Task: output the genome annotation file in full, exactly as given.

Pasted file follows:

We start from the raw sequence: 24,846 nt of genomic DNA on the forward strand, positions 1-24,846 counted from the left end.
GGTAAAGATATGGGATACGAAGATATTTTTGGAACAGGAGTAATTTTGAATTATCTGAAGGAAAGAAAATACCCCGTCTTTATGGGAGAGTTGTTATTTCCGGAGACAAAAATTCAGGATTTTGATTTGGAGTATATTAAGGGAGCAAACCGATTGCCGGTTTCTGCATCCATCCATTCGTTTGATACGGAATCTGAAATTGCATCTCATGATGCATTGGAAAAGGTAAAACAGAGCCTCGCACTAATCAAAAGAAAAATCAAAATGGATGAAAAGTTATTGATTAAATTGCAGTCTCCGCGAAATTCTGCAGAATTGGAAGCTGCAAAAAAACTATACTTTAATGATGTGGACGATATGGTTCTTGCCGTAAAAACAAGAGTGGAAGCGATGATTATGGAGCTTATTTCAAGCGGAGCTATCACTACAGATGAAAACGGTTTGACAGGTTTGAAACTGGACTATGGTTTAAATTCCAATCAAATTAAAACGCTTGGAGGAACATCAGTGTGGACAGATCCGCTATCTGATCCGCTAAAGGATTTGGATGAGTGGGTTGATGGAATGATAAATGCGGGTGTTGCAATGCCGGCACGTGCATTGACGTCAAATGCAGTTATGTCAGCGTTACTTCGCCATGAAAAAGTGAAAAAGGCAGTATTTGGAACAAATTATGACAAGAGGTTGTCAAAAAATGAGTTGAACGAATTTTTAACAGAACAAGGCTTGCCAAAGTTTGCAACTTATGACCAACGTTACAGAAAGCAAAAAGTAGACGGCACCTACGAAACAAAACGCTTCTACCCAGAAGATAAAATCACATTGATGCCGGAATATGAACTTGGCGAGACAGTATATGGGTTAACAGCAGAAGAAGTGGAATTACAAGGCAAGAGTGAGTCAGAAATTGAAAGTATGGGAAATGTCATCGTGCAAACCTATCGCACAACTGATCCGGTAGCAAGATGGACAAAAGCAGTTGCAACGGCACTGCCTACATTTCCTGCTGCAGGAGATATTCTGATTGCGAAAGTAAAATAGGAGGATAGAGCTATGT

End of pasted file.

We start from the raw sequence: 24,846 nt of genomic DNA on the forward strand, positions 1-24,846 counted from the left end.
GGTAAAGATATGGGATACGAAGATATTTTTGGAACAGGAGTAATTTTGAATTATCTGAAGGAAAGAAAATACCCCGTCTTTATGGGAGAGTTGTTATTTCCGGAGACAAAAATTCAGGATTTTGATTTGGAGTATATTAAGGGAGCAAACCGATTGCCGGTTTCTGCATCCATCCATTCGTTTGATACGGAATCTGAAATTGCATCTCATGATGCATTGGAAAAGGTAAAACAGAGCCTCGCACTAATCAAAAGAAAAATCAAAATGGATGAAAAGTTATTGATTAAATTGCAGTCTCCGCGAAATTCTGCAGAATTGGAAGCTGCAAAAAAACTATACTTTAATGATGTGGACGATATGGTTCTTGCCGTAAAAACAAGAGTGGAAGCGATGATTATGGAGCTTATTTCAAGCGGAGCTATCACTACAGATGAAAACGGTTTGACAGGTTTGAAACTGGACTATGGTTTAAATTCCAATCAAATTAAAACGCTTGGAGGAACATCAGTGTGGACAGATCCGCTATCTGATCCGCTAAAGGATTTGGATGAGTGGGTTGATGGAATGATAAATGCGGGTGTTGCAATGCCGGCACGTGCATTGACGTCAAATGCAGTTATGTCAGCGTTACTTCGCCATGAAAAAGTGAAAAAGGCAGTATTTGGAACAAATTATGACAAGAGGTTGTCAAAAAATGAGTTGAACGAATTTTTAACAGAACAAGGCTTGCCAAAGTTTGCAACTTATGACCAACGTTACAGAAAGCAAAAAGTAGACGGCACCTACGAAACAAAACGCTTCTACCCAGAAGATAAAATCACATTGATGCCGGAATATGAACTTGGCGAGACAGTATATGGGTTAACAGCAGAAGAAGTGGAATTACAAGGCAAGAGTGAGTCAGAAATTGAAAGTATGGGAAATGTCATCGTGCAAACCTATCGCACAACTGATCCGGTAGCAAGATGGACAAAAGCAGTTGCAACGGCACTGCCTACATTTCCTGCTGCAGGAGATATTCTGATTGCGAAAGTAAAATAGGAGGATAGAGCTATGT